This morning AMD is taking the wraps off of their next line of video cards, the Radeon RX 500 series. Like past video card lineup refreshes, the RX 500 series is based on AMD’s existing GPU architecture, Polaris, but shipping in new configurations and at new prices in order to boost AMD’s GPU performance and their competitiveness. This gives AMD and its partners something new to sell for 2017, while at the same time also giving them something even faster to tempt current 300/200 series owners into upgrading to Polaris. Adding an extra wrinkle into all of this, there’s even a new Polaris GPU joining the family, albeit at the low end.
If this weekend's box office estimates hold then The Fate of the Furious will surpass Star Wars: The Force Awakens to score the biggest worldwide opening of all time.
The Fate of the Furious, the eighth installment in the 16-year-old franchise, grossed $532.5 million worldwide in its opening weekend. The previous record holder, The Force Awakens, made $529 million in its 2015 bow.
Fate grossed an estimated $100.2 million domestically and $432.2 million internationally, breaking the record previously held by another Universal release, Jurassic World ($316.7 million). Before Fate, Jurassic World had been Universal's biggest worldwide debut with $525.5 million.
Fate's international tally includes $190 million from China alone, where it now holds the record for the country's biggest three-day opening for a Hollywood movie. (It should be noted that The Force Awakens did not open day and date in China as Fate did.)
Rock'd in the cradle of the western breeze. ~ William Cowper,
First image Credit Flickr User CzechR
Star Wars Celebration kicked off in grand fashion Thursday with the "40 Years of Star Wars" panel, moderated by Return of the Jedi and Rogue One's Warwick Davis, that brought together many of the stars and filmmakers behind the beloved saga.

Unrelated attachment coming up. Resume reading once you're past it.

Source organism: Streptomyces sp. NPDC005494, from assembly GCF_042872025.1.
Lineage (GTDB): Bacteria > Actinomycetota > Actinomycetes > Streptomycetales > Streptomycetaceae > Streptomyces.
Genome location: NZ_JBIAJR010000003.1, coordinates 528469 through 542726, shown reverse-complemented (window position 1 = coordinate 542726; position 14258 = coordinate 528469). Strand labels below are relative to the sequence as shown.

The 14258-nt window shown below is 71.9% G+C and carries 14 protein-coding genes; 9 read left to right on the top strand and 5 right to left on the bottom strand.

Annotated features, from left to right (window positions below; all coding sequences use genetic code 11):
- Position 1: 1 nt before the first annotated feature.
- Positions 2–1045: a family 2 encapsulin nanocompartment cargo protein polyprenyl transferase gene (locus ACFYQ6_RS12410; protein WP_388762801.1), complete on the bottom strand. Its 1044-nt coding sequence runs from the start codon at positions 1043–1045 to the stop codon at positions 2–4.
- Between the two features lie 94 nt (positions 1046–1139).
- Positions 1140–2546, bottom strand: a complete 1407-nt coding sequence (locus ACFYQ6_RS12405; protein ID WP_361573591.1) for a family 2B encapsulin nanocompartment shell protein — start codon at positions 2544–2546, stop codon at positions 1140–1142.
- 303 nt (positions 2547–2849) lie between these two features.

Previously announced guests included Mark Hamill (Luke Skywalker), Hayden Christensen (Anakin Skywalker), Ian McDiarmid (the Emperor/Darth Sidious), Anthony Daniels (C-3PO), Peter Mayhew (Chewbacca), Billy Dee Williams (Lando Calrissian), Kathleen Kennedy (Lucasfilm President), and Dave Filoni (executive producer, Star Wars Rebels). But it wouldn't be a true fan convention without appearances by some surprise guests.
To roaring applause from fans, George Lucas took the stage and shared his thoughts on the franchise, saying he created the saga for kids. "I'm not supposed to say this and I wasn't supposed to say it then, but it's a film for 12 year olds," he said.
No, this isn't an episode of Orange is the New Black
HBO has released a trio of new promos that feature a number of cast members from Game of Thrones, sporting what could be their new looks for Season 7.
The network posted all of the three promos on Facebook, one of which you can watch below:
We've put together a gallery with images of each character featured in the promos. Give it a look below to see Peter Dinklage as Tyrion Lannister, Emilia Clarke as Daenerys Targaryen, Kit Harington as Jon Snow, and many more.
It surrendered weapons, not weapons scientists
Things have been changing quite a bit in Washington, D.C., when it comes to immigration, thanks to the new regime. Unfortunately, a new memo being sent out from U.S. Citizenship and Immigration Services will be making it harder for computer programmers coming from outside the country to get their H1B work visas, which could severely impact the U.S. tech sector and the games industry